It is time to start asking and telling

March 16, 2006

Not even the combined power of three-dozen law schools can force the government to give up discrimination against homosexuals. Last week, the Supreme Court upheld a controversial law designed to prevent universities from barring military recruiters from their campuses in protest of the military’s discriminatory policies toward homosexuals. Despite the dubious strength of the law schools’ legal argument, the ruling points to the strong moral case against the government’s position. Law schools—and the rest of us—shouldn’t give up the fight for homosexual equality.

The fight began after several law schools refused to allow recruiters on campus in protest of the “Don’t Ask, Don’t Tell” policy, which bars openly gay citizens from serving in the military. In response, Congress passed the Solomon Amendment, forbidding universities that bar recruiters from receiving any federal funding—often a huge chunk of any university’s budget. Though the court’s clear-cut, 8-0 ruling shows this move isn’t illegal, it is by no means a good policy, and our government was never meant to use blackmail.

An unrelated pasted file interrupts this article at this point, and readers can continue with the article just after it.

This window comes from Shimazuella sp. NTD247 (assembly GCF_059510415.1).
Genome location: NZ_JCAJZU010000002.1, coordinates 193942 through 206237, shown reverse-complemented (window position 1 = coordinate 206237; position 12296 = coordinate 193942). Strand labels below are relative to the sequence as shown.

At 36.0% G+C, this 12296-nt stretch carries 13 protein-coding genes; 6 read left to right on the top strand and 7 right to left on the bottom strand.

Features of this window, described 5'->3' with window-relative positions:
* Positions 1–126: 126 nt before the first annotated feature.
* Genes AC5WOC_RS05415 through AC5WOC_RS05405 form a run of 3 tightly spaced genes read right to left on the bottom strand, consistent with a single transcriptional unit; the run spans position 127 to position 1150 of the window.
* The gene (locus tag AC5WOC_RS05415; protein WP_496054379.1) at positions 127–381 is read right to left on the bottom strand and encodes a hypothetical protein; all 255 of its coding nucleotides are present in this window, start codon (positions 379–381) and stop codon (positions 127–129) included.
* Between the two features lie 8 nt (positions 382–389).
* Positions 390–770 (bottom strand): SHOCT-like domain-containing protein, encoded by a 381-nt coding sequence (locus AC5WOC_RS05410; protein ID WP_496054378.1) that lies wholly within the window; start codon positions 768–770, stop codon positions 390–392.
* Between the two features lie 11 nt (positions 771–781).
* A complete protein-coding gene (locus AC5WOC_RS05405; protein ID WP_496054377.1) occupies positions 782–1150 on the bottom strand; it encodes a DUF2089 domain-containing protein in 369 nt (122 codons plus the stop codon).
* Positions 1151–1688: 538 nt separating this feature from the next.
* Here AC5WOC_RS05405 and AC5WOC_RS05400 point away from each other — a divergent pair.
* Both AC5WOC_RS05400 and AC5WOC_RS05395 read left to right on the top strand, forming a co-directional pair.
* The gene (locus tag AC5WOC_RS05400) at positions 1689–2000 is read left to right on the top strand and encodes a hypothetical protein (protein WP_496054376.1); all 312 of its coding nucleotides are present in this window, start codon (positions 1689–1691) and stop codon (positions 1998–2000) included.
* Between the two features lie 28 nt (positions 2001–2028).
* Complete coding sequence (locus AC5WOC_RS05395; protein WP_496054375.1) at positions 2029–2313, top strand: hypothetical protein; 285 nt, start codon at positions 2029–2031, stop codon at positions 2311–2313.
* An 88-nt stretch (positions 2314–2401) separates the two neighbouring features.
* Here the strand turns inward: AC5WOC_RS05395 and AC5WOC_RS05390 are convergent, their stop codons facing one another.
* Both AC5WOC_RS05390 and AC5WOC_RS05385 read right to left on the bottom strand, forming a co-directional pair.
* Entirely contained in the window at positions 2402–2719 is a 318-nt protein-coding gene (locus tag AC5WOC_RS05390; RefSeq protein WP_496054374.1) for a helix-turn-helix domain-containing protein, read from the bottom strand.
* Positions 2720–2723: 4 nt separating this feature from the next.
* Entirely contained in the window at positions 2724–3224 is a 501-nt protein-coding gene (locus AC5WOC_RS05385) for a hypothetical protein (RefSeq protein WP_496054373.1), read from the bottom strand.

The Solomon Amendment’s shameful purpose notwithstanding, the real problem here is “Don’t Ask, Don’t Tell,” a policy that codifies discrimination and represses identity, all in the name of the same suspect logic behind the racial discrimination that existed in our military through World War II: that adding minorities would hurt unit cohesion. This discriminatory policy is hurting our military by preventing patriotic citizens from serving their country at a time when we desperately need men and women to serve in conflicts all over the globe. This policy has had a tangible negative effect: numerous Arabic translators have been discharged for being gay, despite the military facing a desperate shortage of translators.

Where does this ruling leave us? Law schools say they do not want to be associated with the military’s discriminatory policies, but also do not want to lose federal funding. As Justice Stephen Breyer said during the case’s oral arguments, “the remedy for speech you don’t like is not less speech, it is more speech.”

Law Schools worried about conveying the wrong message to their students by allowing recruiters on campus should make extra efforts to promote tolerance and a safe environment for LGBTQ students. Furthermore, they should focus their litigation efforts on fighting the ban on gays in the military and their pedagogical efforts to instill in their students the passion and skills to fight discrimination. Once we are able to give gay citizens their rights there will be no need for a blackmail bill.

Editorial Board
The Editorial Board is the official opinion of the Georgetown Voice. Its current composition can be found on the masthead. The Board strives to publish critical analyses of events at both Georgetown and in the wider D.C. community. We welcome everyone from all backgrounds and experience levels to join us!

Read More

Notify of

Inline Feedbacks
View all comments